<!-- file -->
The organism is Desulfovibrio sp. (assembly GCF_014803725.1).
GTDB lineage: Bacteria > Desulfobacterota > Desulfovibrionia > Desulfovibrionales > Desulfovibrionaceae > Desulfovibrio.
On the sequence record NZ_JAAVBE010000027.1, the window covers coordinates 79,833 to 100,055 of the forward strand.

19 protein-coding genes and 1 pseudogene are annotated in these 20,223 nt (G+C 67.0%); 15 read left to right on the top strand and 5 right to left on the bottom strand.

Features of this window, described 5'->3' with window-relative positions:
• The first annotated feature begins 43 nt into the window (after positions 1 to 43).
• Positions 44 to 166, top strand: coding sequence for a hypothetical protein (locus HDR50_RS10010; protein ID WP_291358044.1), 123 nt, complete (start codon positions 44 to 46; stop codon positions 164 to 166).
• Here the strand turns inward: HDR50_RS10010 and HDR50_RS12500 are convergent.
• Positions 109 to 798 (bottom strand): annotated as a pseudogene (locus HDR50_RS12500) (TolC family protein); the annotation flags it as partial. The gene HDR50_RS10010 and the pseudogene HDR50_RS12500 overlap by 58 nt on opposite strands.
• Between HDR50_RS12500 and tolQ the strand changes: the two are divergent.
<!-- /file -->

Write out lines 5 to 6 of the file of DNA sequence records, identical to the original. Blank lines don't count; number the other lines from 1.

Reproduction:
Features of this window, described 5'->3' with window-relative positions:
• The first annotated feature begins 43 nt into the window (after positions 1 to 43).